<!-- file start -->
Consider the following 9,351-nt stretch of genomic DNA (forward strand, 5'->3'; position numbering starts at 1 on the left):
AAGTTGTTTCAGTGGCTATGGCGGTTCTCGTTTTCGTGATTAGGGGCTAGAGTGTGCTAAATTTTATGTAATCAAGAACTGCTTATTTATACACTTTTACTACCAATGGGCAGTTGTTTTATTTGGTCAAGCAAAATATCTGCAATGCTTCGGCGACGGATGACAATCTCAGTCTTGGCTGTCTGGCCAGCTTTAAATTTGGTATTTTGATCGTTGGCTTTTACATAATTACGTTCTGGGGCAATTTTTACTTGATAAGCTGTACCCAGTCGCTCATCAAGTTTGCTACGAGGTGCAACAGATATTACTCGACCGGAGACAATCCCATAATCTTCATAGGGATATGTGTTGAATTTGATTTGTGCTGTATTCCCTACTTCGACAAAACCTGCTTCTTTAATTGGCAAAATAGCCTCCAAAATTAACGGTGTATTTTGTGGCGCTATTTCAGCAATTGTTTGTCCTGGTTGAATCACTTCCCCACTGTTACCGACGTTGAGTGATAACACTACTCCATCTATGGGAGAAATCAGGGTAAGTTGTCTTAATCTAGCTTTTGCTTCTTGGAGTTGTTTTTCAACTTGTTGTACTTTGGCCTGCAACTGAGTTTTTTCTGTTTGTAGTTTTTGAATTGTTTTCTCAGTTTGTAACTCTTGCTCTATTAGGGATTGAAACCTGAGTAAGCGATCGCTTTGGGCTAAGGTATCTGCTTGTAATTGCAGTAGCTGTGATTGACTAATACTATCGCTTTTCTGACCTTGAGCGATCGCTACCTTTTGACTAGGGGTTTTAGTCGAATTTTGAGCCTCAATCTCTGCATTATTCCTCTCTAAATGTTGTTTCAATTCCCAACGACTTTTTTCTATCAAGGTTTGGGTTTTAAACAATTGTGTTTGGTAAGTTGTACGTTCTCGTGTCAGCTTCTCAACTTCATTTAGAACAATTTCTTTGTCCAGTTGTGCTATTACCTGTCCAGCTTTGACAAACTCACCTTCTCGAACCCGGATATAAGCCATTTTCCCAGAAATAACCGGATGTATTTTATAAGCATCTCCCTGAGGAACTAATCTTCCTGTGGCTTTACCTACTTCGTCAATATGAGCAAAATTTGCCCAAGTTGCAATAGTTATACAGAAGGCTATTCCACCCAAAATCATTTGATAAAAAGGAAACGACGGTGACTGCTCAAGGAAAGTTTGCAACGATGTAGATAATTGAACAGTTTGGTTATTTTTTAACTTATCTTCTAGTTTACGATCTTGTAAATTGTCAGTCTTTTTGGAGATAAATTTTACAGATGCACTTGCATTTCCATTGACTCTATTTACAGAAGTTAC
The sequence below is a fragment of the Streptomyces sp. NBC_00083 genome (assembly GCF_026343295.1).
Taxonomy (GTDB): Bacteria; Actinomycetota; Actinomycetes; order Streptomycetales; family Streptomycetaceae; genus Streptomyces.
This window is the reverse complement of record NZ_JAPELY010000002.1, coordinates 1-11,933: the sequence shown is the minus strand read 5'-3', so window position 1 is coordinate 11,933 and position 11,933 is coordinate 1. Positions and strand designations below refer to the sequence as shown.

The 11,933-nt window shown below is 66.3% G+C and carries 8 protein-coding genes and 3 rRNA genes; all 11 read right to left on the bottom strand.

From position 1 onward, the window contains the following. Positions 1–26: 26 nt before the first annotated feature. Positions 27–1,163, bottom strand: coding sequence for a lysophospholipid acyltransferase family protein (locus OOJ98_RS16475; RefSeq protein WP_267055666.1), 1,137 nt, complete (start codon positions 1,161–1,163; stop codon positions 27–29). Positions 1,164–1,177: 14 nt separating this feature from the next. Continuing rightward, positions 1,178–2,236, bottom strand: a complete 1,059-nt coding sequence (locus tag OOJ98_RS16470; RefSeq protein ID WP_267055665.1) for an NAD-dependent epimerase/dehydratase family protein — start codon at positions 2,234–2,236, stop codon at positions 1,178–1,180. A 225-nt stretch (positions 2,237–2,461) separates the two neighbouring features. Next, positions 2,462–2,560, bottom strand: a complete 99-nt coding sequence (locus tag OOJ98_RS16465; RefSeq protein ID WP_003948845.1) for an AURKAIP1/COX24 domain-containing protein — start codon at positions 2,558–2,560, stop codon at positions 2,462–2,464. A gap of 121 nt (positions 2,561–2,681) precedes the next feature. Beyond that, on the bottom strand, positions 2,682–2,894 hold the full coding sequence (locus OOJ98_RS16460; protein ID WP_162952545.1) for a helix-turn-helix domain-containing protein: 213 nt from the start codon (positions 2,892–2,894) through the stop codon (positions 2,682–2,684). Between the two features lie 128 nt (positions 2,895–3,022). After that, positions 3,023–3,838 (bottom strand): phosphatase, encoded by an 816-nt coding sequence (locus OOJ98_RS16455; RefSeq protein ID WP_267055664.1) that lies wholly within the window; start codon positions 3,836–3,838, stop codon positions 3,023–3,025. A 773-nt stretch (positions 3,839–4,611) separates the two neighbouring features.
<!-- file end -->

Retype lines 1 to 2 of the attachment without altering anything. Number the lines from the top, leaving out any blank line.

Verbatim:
Consider the following 9,351-nt stretch of genomic DNA (forward strand, 5'->3'; position numbering starts at 1 on the left):
AAGTTGTTTCAGTGGCTATGGCGGTTCTCGTTTTCGTGATTAGGGGCTAGAGTGTGCTAAATTTTATGTAATCAAGAACTGCTTATTTATACACTTTTACTACCAATGGGCAGTTGTTTTATTTGGTCAAGCAAAATATCTGCAATGCTTCGGCGACGGATGACAATCTCAGTCTTGGCTGTCTGGCCAGCTTTAAATTTGGTATTTTGATCGTTGGCTTTTACATAATTACGTTCTGGGGCAATTTTTACTTGATAAGCTGTACCCAGTCGCTCATCAAGTTTGCTACGAGGTGCAACAGATATTACTCGACCGGAGACAATCCCATAATCTTCATAGGGATATGTGTTGAATTTGATTTGTGCTGTATTCCCTACTTCGACAAAACCTGCTTCTTTAATTGGCAAAATAGCCTCCAAAATTAACGGTGTATTTTGTGGCGCTATTTCAGCAATTGTTTGTCCTGGTTGAATCACTTCCCCACTGTTACCGACGTTGAGTGATAACACTACTCCATCTATGGGAGAAATCAGGGTAAGTTGTCTTAATCTAGCTTTTGCTTCTTGGAGTTGTTTTTCAACTTGTTGTACTTTGGCCTGCAACTGAGTTTTTTCTGTTTGTAGTTTTTGAATTGTTTTCTCAGTTTGTAACTCTTGCTCTATTAGGGATTGAAACCTGAGTAAGCGATCGCTTTGGGCTAAGGTATCTGCTTGTAATTGCAGTAGCTGTGATTGACTAATACTATCGCTTTTCTGACCTTGAGCGATCGCTACCTTTTGACTAGGGGTTTTAGTCGAATTTTGAGCCTCAATCTCTGCATTATTCCTCTCTAAATGTTGTTTCAATTCCCAACGACTTTTTTCTATCAAGGTTTGGGTTTTAAACAATTGTGTTTGGTAAGTTGTACGTTCTCGTGTCAGCTTCTCAACTTCATTTAGAACAATTTCTTTGTCCAGTTGTGCTATTACCTGTCCAGCTTTGACAAACTCACCTTCTCGAACCCGGATATAAGCCATTTTCCCAGAAATAACCGGATGTATTTTATAAGCATCTCCCTGAGGAACTAATCTTCCTGTGGCTTTACCTACTTCGTCAATATGAGCAAAATTTGCCCAAGTTGCAATAGTTATACAGAAGGCTATTCCACCCAAAATCATTTGATAAAAAGGAAACGACGGTGACTGCTCAAGGAAAGTTTGCAACGATGTAGATAATTGAACAGTTTGGTTATTTTTTAACTTATCTTCTAGTTTACGATCTTGTAAATTGTCAGTCTTTTTGGAGATAAATTTTACAGATGCACTTGCATTTCCATTGACTCTATTTACAGAAGTTAC